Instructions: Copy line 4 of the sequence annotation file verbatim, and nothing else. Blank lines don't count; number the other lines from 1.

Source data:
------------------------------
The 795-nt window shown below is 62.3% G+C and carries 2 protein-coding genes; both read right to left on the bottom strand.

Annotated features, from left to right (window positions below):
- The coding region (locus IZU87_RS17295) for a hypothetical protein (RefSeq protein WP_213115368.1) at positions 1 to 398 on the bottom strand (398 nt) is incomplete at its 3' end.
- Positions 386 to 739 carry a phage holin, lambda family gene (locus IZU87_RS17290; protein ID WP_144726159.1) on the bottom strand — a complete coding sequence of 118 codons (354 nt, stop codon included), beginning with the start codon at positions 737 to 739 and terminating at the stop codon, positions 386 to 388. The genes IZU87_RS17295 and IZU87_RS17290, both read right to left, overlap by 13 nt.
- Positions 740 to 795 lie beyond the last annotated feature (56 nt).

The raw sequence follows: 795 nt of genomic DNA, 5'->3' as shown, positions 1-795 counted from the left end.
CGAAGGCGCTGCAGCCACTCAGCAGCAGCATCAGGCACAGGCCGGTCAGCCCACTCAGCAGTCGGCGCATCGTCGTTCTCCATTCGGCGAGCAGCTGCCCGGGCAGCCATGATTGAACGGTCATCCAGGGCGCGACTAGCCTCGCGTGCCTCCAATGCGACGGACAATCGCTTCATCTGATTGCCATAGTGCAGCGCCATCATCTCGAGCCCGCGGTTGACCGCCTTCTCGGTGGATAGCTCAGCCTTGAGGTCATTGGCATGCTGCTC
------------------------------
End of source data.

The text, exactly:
- Positions 386 to 739 carry a phage holin, lambda family gene (locus IZU87_RS17290; protein ID WP_144726159.1) on the bottom strand — a complete coding sequence of 118 codons (354 nt, stop codon included), beginning with the start codon at positions 737 to 739 and terminating at the stop codon, positions 386 to 388. The genes IZU87_RS17295 and IZU87_RS17290, both read right to left, overlap by 13 nt.